By examining the various lists of Red Words more carefully, teachers can integrate high-frequency words into their phonics lessons to allow students to focus on spelling patterns to enhance their attention to the irregularities while recognizing repeated spelling patterns or features of words.
Selecting words for instruction in groups or clusters will enrich learning and increase the number of words that can be taught in a lesson.
There are several Red Words that are decodable and these words should be incorporated into the concept lesson whenever possible to piggyback on the student’s knowledge and linguistic vocabulary.
A variety of categories for grouping Red Words have been identified on the Reading Rockets website. In addition, many of the Dolch list words have been sorted by spelling patterns for reference and suggestions for effective instruction (readingrockets.org).
Here are a few of the recommended categories from their article:
As students are learning concepts c-qu and VC, CVC syllables, select words that can be incorporated into the phonics lesson for blending and dictation. Examples include can, not, it, and did.
Known beginning sound
Select words that have a beginning sound that has been taught. This adds regularity to the Red Word and can help to build a sight word bank early in learning. Examples of words include to, you, for, I.
Known spelling pattern
Group words by the same vowel sound (i.e. had, can, am, that all contain short /a/), digraphs (i.e. what, then, such), or blends (black, must, sent).
Same vowel spelling pattern
Teach words that share a common vowel spelling in groups, such as he, be, me, we, she (long e), go, no, so (long o), my, by, why (long i).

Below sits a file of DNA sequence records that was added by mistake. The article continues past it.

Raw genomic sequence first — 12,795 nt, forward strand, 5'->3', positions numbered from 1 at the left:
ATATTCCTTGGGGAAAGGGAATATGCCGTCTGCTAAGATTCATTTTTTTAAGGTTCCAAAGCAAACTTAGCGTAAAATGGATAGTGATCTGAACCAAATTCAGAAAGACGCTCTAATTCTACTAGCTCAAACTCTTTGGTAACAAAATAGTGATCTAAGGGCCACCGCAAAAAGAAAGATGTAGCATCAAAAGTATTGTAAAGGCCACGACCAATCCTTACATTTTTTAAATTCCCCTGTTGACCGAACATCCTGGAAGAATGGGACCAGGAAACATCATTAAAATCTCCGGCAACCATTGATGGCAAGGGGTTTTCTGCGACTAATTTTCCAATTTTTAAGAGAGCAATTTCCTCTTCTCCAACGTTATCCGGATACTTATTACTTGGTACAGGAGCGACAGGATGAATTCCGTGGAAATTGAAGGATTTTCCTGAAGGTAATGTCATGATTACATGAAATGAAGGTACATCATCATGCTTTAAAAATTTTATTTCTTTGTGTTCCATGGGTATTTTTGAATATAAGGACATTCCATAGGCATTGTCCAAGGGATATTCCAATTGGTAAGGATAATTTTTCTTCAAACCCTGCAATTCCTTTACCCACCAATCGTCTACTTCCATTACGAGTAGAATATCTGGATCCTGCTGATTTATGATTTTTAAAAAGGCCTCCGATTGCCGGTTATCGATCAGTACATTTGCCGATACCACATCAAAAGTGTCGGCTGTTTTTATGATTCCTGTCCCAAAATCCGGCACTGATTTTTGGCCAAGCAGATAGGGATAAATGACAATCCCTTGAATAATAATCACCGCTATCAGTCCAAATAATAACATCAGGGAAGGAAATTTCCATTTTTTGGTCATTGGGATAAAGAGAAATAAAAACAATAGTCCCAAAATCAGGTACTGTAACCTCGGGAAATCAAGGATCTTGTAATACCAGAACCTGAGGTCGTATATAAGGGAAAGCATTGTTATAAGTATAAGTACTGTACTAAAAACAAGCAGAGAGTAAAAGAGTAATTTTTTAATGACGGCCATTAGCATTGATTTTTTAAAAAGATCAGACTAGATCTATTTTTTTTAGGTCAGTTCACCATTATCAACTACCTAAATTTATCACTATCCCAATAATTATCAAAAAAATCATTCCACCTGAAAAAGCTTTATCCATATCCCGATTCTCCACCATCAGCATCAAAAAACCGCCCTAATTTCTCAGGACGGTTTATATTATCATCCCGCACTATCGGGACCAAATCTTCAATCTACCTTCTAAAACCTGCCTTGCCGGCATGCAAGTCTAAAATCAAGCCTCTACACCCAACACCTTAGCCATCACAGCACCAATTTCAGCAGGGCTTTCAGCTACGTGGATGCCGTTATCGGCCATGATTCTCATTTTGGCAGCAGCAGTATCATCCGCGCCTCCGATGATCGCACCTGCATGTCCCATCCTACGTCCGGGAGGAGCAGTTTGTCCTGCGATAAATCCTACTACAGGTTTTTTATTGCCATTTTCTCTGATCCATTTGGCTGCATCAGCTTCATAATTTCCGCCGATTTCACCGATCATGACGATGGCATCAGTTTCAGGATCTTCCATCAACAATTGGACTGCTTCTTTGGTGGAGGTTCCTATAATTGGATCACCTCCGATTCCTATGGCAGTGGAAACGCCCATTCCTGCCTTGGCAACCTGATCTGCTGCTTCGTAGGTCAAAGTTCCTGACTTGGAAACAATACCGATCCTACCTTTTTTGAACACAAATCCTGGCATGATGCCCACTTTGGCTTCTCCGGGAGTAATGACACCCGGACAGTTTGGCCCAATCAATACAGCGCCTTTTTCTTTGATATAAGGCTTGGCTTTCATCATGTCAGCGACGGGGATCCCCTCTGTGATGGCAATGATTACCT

Similar spelling patterns
Group words for instruction when they have the same spelling pattern (i.e. could, should, would).
Shared spelling and sound
Cluster words that all contain /z/ spelled with the letter s (i.e. has, his, as, is).
Build a base
Beginning at the start of kindergarten, teachers should introduce Red Word instruction at the onset of phonics instruction and plan to teach high-frequency words that they will encounter regularly in grade-level text.
These words will also complement their concept learning and provide more options for sentence construction and spelling. Although there are no absolute requirements for choosing the first dozen Red Words in kindergarten, most teachers are very familiar with the most commonly encountered words.
Review and practice
The Red Word instructional sequence facilitates and activates memory. The use of a multi-sensory approach to introduce pronunciation and spelling combined with repetitive review and practice assists the information to move from working memory and stored in our long-term memory.
However, to ensure that this is occurring, the review and practice step needs to be considered an essential part of Red Word learning. Practice definitely makes perfect here!
Since students often review red words outside of school, it is important to educate parents about the multisensory process and the potential outcomes of daily practice.
The instructional sequence for teaching a new Red Word integrates learning to both spell the word and read the word. Teachers need to ensure that students have ample opportunities to apply their Red Word learning to both reading and spelling throughout the week. To find activities to promote Red Word review and practice, go to https://www.pinterest.com/ortongillingham/red-words/.
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The IMSE approach allows teachers to incorporate the five components essential to an effective reading program into their daily lessons: phonemic awareness, phonics, vocabulary, fluency, and comprehension.
The approach is based on the Orton-Gillingham methodology and focuses on explicit, direct instruction that is sequential, structured, and multi-sensory.